Turning east and southeast, the last two summits are connected to Peak 7,266ft via a ridgeline, about half a mile to Peak 7,220ft and another mile to Peak 7,660ft. The PCT traverses the NE side of the ridge on its way down to Rockhouse Basin, though I could not see it during my travels. Chris Kerth had visited all three of these summits a year earlier. I found ducks on all three summits, likely left by Chris, but no registers. I had none left with me to leave, either. The ridgeline was much more congenial to ridgewalking with little brush and I enjoyed this a good deal more than the initial ridge to Long BM, even though I was getting quite tired by the time I reached the last summit at 4p. I was a fairly dehydrated too, but luckily only had about 2/3mi to get back to the jeep. I descended an indistinct ridge off the south side to reach the old access road to the Kern River, following this out to the locked gate at Chimney Basin Rd, then the short hike along the latter road to my parking spot.

Peak 8,140ft

It was now 4:30p and I expected to be done for the day, tired as I was. I got out my camp chair and set it up in the shade of the jeep and had a cold soda from the ice chest. The sun was still high in the sky with nearly 3hrs of sunlight remaining. Could I really sit out the rest of the afternoon? The soda did wonders to revive my spirits and I got a bit restless. I had two other summits in the area that I planned to do in a 3mi loop, too much effort for today. Poking around on the GPSr, I found one to the northeast, further up Chimney Basin Rd, that was less than a mile from the road and not more than about 300ft of gain. It would do nicely. I drove two miles up Chimney Peak Rd, the conditions worsening some after passing the old Kern River access road, though any reasonable high-clearance vehicle could manage it. I passed by the PCT, the northbound direction heading to Rockhouse Basin, the southbound to Chimney Peak CG. I parked on an old, unused spur road southeast of Peak 8,140ft and hoofed it up to the highpoint in a bit over 20min. Nothing terribly interesting about this summit with less than 300ft of prominence. I did make further notes about more unnamed summits to the west and northwest, but these would have to wait for a future visit.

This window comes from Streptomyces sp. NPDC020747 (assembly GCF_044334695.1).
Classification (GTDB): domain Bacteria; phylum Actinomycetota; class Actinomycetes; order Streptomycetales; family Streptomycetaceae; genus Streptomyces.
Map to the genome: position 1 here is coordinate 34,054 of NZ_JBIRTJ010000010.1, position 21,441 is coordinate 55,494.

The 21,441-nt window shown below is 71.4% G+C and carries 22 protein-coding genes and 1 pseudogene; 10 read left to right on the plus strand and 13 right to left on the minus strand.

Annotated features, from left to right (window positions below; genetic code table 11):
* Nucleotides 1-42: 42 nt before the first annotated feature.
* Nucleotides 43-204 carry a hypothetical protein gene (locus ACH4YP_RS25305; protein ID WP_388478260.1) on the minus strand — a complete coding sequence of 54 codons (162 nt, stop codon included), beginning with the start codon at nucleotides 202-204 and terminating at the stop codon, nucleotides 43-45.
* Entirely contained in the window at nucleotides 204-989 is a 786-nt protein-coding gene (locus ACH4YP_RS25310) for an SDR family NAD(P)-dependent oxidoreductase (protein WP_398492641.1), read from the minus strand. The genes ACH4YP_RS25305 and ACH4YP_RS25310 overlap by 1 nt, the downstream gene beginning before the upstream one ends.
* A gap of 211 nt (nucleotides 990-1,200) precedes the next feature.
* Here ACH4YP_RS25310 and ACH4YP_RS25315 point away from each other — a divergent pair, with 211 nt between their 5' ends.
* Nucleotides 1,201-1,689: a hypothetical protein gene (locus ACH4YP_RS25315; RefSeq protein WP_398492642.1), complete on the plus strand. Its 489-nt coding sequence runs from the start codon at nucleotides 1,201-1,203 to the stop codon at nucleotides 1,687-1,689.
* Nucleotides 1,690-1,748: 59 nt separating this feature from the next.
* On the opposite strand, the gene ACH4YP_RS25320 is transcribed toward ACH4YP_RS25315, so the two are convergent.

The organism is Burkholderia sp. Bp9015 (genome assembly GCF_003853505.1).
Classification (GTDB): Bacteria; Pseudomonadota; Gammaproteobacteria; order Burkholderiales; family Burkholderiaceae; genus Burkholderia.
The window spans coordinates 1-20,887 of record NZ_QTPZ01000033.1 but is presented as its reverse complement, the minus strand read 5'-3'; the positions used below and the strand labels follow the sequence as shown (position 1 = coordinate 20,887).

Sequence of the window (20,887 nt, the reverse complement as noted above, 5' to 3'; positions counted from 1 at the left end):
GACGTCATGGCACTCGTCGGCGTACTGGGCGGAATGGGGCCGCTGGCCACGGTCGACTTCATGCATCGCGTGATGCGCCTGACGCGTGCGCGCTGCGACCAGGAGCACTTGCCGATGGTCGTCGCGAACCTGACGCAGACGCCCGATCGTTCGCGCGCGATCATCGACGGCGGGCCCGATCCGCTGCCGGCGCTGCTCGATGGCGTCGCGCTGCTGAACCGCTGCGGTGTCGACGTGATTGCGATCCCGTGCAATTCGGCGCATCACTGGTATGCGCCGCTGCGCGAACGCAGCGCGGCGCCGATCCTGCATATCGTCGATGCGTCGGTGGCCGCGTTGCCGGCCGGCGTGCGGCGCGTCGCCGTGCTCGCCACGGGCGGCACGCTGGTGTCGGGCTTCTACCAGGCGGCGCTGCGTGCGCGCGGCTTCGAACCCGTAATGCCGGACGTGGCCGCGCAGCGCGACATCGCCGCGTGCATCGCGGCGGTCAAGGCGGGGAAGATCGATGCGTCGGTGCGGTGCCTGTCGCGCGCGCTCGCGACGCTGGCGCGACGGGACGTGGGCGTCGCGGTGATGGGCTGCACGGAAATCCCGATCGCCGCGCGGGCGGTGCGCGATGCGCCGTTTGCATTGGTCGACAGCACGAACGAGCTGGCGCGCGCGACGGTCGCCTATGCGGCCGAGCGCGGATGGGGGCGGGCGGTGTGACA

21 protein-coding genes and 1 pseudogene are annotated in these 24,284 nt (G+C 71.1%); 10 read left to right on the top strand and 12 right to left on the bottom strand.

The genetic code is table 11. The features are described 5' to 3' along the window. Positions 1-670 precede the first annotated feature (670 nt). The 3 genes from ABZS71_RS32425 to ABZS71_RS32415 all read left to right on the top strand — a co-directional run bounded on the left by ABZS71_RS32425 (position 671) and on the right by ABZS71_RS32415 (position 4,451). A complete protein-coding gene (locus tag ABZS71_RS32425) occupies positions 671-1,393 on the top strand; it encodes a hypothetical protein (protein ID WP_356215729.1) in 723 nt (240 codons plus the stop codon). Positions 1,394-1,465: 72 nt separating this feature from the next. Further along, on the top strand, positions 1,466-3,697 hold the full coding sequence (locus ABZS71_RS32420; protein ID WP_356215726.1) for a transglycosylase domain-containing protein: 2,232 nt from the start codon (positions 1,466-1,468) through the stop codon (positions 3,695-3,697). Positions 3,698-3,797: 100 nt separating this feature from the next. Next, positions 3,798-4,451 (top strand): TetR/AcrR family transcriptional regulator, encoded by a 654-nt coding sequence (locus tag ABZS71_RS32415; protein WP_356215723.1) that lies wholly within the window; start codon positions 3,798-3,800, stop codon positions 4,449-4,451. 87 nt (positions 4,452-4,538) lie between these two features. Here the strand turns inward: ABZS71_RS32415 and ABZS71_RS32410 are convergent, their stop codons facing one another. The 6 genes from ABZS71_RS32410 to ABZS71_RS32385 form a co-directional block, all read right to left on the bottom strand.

I returned to the jeep and drove back down to my previous parking spot near the river access road and spent the night here. I enjoyed the rest of the afternoon's sunlight sitting in my camp chair. The breeze that kept the bugs at bay would grow chilly as soon as the sun went down, driving me into the jeep where I would cook dinner and stay pretty comfortable. I slept well that night, though I woke up a number of times to drink water - I was still dehydrated even though I had had quite a bit more to drink before and during dinner. It was clear that temperatures were starting to get too warm even for the Southern Sierra. I may have to start setting my sights on Northern California for upcoming roadtrips...

Continued...